A ring such as metal ring 114 or other port entrance lining member may be provided in opening 120. Opening 120 may also be provided with an isolating member 112 such as a black plastic ring that serves to electrically isolate metal ring 114 from housing member 16.

Electrical contacts 118 may be provided along the sides of connector structure 110. In some configurations, connector structure 110 may be at least partly sealed using structure 122. Nevertheless, a path for possible moisture ingress may still exist in the gap at the interface between the mating connector structure 110 and port isolating member 112 and adjacent port lining member 114. To help prevent the entrance of moisture into the interior of device 10, the interior surface of port isolating member 112 and the abutting surface of mating connector structure 110 may be coated with hydrophobic coating 48. Coating 48 may cause external moisture entering the opening defined by port lining member 114 to bead rather than entering the interior of device 10.

FIG. 9 is a cross-sectional view of a portion of device 10 in the vicinity of an audio port such as one of audio ports 18 of FIG. 1. As shown in FIG. 8, port 18 may be formed from an opening such as opening 130 in housing member 140 (e.g. cover glass 12, peripheral housing member 16, or planar rear housing member 50, or other housing structures). Opening 130 may be aligned with audio component 134. Audio component 134 may be a speaker for providing sound to a user of device 10 or a microphone for receiving input from a user or the external environment. As shown in FIG. 9, audio port 18 may contain an elastomeric mounting structure such as elastomeric structure 132 to support audio component 134. Audio component 134 may be shielded by mesh cover 136. Mesh 136 may have openings that are sufficiently large to allow sound to pass through mesh 136, but sufficiently small to prevent dust and other external objects from reaching audio component 134.

When exposed to moisture, there is a possibility that some of the moisture may penetrate the small openings in the mesh and thereby reach interior 40 of device 10 from exterior region 30. Mesh structure 136 may be made of metal, plastic, carbon fiber composite material, other composites, glass, ceramics, other materials, or combinations of these materials and may have any suitable mesh pattern (e.g., a rectangular grid formed from wires or other filaments, etc.). As shown in FIG. 9, mesh cover 136 (e.g., the wires or other intersecting filaments of the mesh) may be coated with hydrophobic coating layer 48. This may encourage moisture to bead on the external side of mesh 48 rather than penetrating the holes in mesh 48, entering interior 40 of device 10, and potentially damaging sensitive interior components such as audio component 134.

FIG. 10 and FIG. 11, respectively, depict desirable and undesirable properties for a moisture repelling material. In the arrangement of FIG. 10, moisture repelling material 150 coats surface 160 and causes moisture 152 to bead on the surface. The resulting beaded shape for moisture 152 is characterized by a large contact angle such as angle 154 with surface 160. Contact angle 154 for coating 150 (and hydrophobic coating 48) is preferably at least 90° or more. A large contact angle is consistent with a difficult entrance of a beaded moisture droplet such as droplet 152 into small gaps in or between surfaces. Coating 48 may be formed from a fluorine-based coating such as the Hanaryl® 630A coating available from Kanto Kasei Ltd. of Tokyo, Japan. This coating exhibits satisfactory wear resistance, is water insoluble, and adheres well to a variety of surfaces such as stainless steel, glass-filled nylon and other plastics, glass, etc.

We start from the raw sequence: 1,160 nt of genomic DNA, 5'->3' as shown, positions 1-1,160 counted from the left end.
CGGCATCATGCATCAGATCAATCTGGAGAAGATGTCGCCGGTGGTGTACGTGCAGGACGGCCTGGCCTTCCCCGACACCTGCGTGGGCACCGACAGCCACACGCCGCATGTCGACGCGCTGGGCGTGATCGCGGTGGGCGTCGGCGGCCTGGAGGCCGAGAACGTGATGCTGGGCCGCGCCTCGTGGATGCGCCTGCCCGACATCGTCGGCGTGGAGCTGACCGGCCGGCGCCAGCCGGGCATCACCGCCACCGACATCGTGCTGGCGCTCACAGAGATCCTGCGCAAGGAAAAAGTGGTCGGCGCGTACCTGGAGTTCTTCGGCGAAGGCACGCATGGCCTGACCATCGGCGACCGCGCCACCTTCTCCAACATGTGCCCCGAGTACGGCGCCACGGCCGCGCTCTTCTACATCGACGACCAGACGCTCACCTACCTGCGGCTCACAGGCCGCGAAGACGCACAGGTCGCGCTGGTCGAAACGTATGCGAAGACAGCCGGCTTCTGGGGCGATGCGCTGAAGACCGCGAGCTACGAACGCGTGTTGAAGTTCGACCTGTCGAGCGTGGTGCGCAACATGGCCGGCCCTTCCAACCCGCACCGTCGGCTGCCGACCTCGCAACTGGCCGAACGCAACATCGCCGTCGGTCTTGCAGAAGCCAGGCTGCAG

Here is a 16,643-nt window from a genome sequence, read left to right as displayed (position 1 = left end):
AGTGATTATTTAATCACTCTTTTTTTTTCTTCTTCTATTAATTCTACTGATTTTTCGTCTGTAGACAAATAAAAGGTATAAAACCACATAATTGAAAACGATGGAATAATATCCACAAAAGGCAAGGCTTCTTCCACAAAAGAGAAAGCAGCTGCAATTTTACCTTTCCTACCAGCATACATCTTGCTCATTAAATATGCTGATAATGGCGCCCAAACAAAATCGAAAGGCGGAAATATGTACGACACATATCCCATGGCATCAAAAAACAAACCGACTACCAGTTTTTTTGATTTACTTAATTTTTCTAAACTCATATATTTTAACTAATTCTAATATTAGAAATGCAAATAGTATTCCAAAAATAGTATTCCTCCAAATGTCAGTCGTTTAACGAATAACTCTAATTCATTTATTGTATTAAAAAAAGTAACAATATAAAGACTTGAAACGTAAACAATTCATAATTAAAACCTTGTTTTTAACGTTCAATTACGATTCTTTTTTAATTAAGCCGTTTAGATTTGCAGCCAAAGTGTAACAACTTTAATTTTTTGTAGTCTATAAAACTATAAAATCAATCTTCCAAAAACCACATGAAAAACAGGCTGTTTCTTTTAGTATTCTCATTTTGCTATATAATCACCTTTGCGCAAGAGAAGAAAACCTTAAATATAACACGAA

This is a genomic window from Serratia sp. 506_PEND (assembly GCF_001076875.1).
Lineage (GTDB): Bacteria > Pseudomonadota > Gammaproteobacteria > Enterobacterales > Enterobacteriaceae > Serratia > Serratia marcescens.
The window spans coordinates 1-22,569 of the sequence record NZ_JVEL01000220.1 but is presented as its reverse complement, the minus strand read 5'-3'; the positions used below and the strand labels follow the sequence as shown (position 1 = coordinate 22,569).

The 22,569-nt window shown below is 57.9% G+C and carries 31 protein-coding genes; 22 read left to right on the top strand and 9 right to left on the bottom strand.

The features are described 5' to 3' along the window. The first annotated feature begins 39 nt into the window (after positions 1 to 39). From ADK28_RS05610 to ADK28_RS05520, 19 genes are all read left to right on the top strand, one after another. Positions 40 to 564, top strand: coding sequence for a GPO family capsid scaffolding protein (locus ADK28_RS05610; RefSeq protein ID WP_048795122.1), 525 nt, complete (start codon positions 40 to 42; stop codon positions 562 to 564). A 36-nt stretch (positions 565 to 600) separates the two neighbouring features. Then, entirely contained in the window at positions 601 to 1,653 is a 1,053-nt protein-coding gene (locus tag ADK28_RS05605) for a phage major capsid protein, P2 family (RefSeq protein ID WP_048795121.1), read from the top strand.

FIG. 11 shows an ineffective coating arrangement. In the example of FIG. 11, coating material 170 does not cause moisture 172 to bead on surface 180 and is characterized by a relatively small contact angle 174. Coating 170 of FIG. 11 may allow moisture to enter a thin gap in or between surfaces. Situations in which there is no coating 170 on surface 180 may likewise be characterized by small contact angles.

FIG. 12 is a perspective view of an illustrative audio jack connector of the type that may be provided with moisture repelling coatings to help prevent moisture from infiltrating the interior of device 10. As shown in FIG. 12, connector structure 110 may have openings such as openings 123 that receive mating spring structures such as spring structure 118. Spring structures 118 may be used in forming electrical contacts for the audio jack connector (see, e.g., contacts 118 of FIG. 8). To help block moisture, surfaces such as spring surface 121 and opening surfaces 119 of openings 123 may be coated with moisture repelling coatings (e.g., before springs 118 are inserted into openings 123 during assembly of the audio jack connector). Connector structure 110 may be formed from plastic or other suitable materials. Springs 118 may be formed from spring metal or other suitable conductors. If desired, other conductive structure and connector parts may be coated with moisture repelling coating 48. The example of FIG. 12, which illustrates how moisture repelling coatings may be used in the context of an electrical contact is merely illustrative.